Categories: Blogs

What the U.S. Needs to Do — Right Now — to Fight Coronavirus

Harvard business - Wed, 03/11/2020 - 11:30

A 30-day plan to contain the outbreak and treat the infected.

Categories: Blogs

Welfare in the Exponential Age

Harvard business - Wed, 03/11/2020 - 11:00

Designing new social institutions bottom-up.

Categories: Blogs

Making Sense of the Economic Impact of the Coronavirus

Harvard business - Wed, 03/11/2020 - 10:57

Youngme, Felix, and Mihir discuss the impact of the coronavirus on the economy.

Categories: Blogs

How to Spot an Incompetent Leader

Harvard business - Wed, 03/11/2020 - 09:00

We have the tools, we just don’t use them.

Categories: Blogs

A Bolder Vision for Business Schools

Harvard business - Wed, 03/11/2020 - 08:00

Future leaders will need a new set of values to confront a new set of challenges.

Categories: Blogs


Hr Capitalis - Wed, 03/11/2020 - 07:00
In Episode 5 of The HR Famous Podcast, long-time HR leaders (and friends) Jessica Lee, Tim Sackett and Kris Dunn get together to talk about all things Coronavirus (COVID-19) and HR, including their personal views, why companies don't plan more... Kris Dunn
Categories: Blogs

How Companies Can Keep CEO Behavior In Check

Harvard business - Wed, 03/11/2020 - 07:00

It takes proactive boards, peer management, and anonymous tip lines.

Categories: Blogs

Best Practices for Instant Messaging at Work

Harvard business - Wed, 03/11/2020 - 06:05

Companies need ground rules around communication tools like Slack.

Categories: Blogs

How Chinese Companies Have Responded to Coronavirus

Harvard business - Tue, 03/10/2020 - 15:10

Twelve lessons for the rest of the world.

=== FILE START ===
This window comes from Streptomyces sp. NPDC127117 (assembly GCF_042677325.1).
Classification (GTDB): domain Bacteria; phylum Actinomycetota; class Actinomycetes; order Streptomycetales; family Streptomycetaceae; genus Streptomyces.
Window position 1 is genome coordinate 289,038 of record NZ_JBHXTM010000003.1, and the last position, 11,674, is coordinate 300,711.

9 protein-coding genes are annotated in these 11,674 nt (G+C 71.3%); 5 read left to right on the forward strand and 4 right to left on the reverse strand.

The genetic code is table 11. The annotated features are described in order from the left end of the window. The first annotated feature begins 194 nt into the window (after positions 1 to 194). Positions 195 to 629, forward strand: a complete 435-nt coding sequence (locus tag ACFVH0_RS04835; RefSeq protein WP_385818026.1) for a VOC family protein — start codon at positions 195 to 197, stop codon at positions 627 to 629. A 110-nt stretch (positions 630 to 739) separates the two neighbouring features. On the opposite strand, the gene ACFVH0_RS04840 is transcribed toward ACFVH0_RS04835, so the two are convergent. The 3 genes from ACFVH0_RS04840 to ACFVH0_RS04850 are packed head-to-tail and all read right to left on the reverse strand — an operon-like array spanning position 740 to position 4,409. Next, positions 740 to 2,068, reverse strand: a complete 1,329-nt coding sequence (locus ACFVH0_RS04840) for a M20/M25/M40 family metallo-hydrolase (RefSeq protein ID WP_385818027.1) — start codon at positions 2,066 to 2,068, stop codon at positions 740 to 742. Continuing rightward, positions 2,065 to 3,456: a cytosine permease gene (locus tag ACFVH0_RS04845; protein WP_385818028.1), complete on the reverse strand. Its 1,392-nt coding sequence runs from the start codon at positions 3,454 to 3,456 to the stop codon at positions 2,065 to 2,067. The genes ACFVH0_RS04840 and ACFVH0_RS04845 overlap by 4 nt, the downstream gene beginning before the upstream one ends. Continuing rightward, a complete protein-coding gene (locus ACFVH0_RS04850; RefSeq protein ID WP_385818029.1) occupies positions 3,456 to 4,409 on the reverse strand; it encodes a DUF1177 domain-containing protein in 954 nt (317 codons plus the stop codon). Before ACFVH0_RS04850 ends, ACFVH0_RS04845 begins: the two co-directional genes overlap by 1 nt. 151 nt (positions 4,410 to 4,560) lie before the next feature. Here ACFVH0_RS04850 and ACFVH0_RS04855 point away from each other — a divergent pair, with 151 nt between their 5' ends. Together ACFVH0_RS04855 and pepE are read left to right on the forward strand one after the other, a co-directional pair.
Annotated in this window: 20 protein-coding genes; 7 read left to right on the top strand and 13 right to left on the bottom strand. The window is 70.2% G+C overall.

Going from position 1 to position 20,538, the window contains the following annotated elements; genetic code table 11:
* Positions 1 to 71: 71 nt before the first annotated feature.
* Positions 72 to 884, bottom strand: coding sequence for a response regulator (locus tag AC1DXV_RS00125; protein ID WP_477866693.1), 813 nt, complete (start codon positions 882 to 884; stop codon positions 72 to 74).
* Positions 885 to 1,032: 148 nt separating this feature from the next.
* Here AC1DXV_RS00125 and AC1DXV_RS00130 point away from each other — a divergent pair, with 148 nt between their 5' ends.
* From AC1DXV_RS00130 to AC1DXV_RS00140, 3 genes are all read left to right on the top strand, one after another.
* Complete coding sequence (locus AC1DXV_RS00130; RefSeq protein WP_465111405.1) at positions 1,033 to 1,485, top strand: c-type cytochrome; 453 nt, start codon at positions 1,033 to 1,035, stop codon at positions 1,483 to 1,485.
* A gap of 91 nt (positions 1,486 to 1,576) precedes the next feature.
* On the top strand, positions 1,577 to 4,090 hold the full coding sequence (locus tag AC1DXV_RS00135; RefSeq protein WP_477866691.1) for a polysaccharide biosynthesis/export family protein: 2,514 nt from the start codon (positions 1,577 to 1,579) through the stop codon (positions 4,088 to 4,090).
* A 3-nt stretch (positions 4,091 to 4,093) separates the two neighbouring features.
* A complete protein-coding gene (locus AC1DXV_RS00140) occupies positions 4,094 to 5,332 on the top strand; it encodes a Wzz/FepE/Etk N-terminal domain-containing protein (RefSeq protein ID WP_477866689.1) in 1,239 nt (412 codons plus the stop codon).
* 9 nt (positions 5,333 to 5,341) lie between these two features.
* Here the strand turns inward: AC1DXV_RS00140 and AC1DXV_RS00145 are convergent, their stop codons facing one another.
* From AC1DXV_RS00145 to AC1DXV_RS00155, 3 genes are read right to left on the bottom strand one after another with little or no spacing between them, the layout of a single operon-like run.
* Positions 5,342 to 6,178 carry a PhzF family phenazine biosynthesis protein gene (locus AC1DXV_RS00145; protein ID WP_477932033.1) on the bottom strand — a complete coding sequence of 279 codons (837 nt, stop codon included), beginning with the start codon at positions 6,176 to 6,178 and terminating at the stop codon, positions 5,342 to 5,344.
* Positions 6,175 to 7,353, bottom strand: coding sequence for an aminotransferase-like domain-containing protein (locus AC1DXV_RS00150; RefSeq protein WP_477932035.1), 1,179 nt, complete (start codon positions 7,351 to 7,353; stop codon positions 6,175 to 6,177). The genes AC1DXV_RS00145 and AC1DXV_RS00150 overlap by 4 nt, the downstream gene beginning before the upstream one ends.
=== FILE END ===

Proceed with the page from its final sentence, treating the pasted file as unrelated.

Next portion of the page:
Categories: Blogs

8 Key Lessons Learned on Being Social (Offline and Online)

QAspire - Tue, 03/10/2020 - 14:30

We have always been social beings. “The other” has always been an important part of how we look at our own selves. Apart from the family, we need people to collaborate with, to be friends with, to do exciting work with and to share our highs and lows. Being social is one of our intrinsic needs. The extent to which we become social depends can vary depending on the individual.

And all social media tools are built to tap into this intrinsic need to connect with others. Backed by years of research in behavioral psychology, these social tools are designed to be addictive. Same goes for offline social engagements where vanity, social signaling and peer pressure can drag you down.

There are some key rules I have learned about being social and they apply to being social – online as well as offline.

  • Be social, but protect your boundaries. Too much of social involvement can stress us out. Having boundaries (and right filters) on when, with whom, how much and what you interact about is critical to protect your creative and reflective space.